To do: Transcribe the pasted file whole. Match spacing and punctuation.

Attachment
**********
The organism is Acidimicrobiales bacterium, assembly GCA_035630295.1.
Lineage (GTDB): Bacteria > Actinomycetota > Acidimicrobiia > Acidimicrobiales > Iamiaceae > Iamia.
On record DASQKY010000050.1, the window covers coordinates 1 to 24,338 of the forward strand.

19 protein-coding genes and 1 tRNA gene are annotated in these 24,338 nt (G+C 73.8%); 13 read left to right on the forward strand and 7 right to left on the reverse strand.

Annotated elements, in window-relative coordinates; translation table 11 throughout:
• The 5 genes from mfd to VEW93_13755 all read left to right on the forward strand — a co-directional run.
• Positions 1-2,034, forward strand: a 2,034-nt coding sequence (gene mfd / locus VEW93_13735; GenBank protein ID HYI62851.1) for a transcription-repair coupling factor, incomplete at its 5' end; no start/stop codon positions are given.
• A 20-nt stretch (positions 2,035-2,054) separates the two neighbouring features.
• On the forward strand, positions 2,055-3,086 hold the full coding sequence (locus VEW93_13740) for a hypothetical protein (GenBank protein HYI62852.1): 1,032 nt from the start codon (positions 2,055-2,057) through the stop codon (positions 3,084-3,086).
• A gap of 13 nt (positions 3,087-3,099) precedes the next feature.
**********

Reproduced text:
The organism is Acidimicrobiales bacterium, assembly GCA_035630295.1.
Lineage (GTDB): Bacteria > Actinomycetota > Acidimicrobiia > Acidimicrobiales > Iamiaceae > Iamia.
On record DASQKY010000050.1, the window covers coordinates 1 to 24,338 of the forward strand.

19 protein-coding genes and 1 tRNA gene are annotated in these 24,338 nt (G+C 73.8%); 13 read left to right on the forward strand and 7 right to left on the reverse strand.

Annotated elements, in window-relative coordinates; translation table 11 throughout:
• The 5 genes from mfd to VEW93_13755 all read left to right on the forward strand — a co-directional run.
• Positions 1-2,034, forward strand: a 2,034-nt coding sequence (gene mfd / locus VEW93_13735; GenBank protein ID HYI62851.1) for a transcription-repair coupling factor, incomplete at its 5' end; no start/stop codon positions are given.
• A 20-nt stretch (positions 2,035-2,054) separates the two neighbouring features.
• On the forward strand, positions 2,055-3,086 hold the full coding sequence (locus VEW93_13740) for a hypothetical protein (GenBank protein HYI62852.1): 1,032 nt from the start codon (positions 2,055-2,057) through the stop codon (positions 3,084-3,086).
• A gap of 13 nt (positions 3,087-3,099) precedes the next feature.